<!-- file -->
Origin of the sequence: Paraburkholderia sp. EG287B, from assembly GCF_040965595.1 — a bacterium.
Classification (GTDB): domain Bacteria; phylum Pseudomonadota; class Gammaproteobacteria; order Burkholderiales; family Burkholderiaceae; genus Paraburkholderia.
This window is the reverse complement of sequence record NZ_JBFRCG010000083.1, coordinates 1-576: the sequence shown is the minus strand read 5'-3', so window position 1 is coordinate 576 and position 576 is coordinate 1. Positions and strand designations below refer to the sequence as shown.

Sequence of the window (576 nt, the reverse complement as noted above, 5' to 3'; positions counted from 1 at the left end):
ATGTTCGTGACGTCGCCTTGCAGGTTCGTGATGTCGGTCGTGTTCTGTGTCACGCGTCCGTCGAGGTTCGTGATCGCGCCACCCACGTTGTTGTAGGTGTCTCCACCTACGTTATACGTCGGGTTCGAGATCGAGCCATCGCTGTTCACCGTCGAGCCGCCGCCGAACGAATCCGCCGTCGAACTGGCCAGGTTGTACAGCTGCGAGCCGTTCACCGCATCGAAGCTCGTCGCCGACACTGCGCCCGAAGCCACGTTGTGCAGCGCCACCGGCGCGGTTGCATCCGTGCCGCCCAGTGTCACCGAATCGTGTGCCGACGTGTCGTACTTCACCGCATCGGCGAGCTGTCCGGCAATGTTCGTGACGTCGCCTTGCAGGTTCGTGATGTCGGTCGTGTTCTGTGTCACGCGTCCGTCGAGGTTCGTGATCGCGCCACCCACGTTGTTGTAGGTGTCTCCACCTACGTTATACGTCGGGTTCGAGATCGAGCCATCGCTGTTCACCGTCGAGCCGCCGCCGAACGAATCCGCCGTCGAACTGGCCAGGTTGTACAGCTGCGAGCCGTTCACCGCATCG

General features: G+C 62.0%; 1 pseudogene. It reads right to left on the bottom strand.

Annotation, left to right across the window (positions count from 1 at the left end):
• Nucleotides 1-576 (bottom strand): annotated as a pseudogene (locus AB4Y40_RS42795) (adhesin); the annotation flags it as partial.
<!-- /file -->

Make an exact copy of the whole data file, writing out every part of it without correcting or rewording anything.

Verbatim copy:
Origin of the sequence: Paraburkholderia sp. EG287B, from assembly GCF_040965595.1 — a bacterium.
Classification (GTDB): domain Bacteria; phylum Pseudomonadota; class Gammaproteobacteria; order Burkholderiales; family Burkholderiaceae; genus Paraburkholderia.
This window is the reverse complement of sequence record NZ_JBFRCG010000083.1, coordinates 1-576: the sequence shown is the minus strand read 5'-3', so window position 1 is coordinate 576 and position 576 is coordinate 1. Positions and strand designations below refer to the sequence as shown.

Sequence of the window (576 nt, the reverse complement as noted above, 5' to 3'; positions counted from 1 at the left end):
ATGTTCGTGACGTCGCCTTGCAGGTTCGTGATGTCGGTCGTGTTCTGTGTCACGCGTCCGTCGAGGTTCGTGATCGCGCCACCCACGTTGTTGTAGGTGTCTCCACCTACGTTATACGTCGGGTTCGAGATCGAGCCATCGCTGTTCACCGTCGAGCCGCCGCCGAACGAATCCGCCGTCGAACTGGCCAGGTTGTACAGCTGCGAGCCGTTCACCGCATCGAAGCTCGTCGCCGACACTGCGCCCGAAGCCACGTTGTGCAGCGCCACCGGCGCGGTTGCATCCGTGCCGCCCAGTGTCACCGAATCGTGTGCCGACGTGTCGTACTTCACCGCATCGGCGAGCTGTCCGGCAATGTTCGTGACGTCGCCTTGCAGGTTCGTGATGTCGGTCGTGTTCTGTGTCACGCGTCCGTCGAGGTTCGTGATCGCGCCACCCACGTTGTTGTAGGTGTCTCCACCTACGTTATACGTCGGGTTCGAGATCGAGCCATCGCTGTTCACCGTCGAGCCGCCGCCGAACGAATCCGCCGTCGAACTGGCCAGGTTGTACAGCTGCGAGCCGTTCACCGCATCG

General features: G+C 62.0%; 1 pseudogene. It reads right to left on the bottom strand.

Annotation, left to right across the window (positions count from 1 at the left end):
• Nucleotides 1-576 (bottom strand): annotated as a pseudogene (locus AB4Y40_RS42795) (adhesin); the annotation flags it as partial.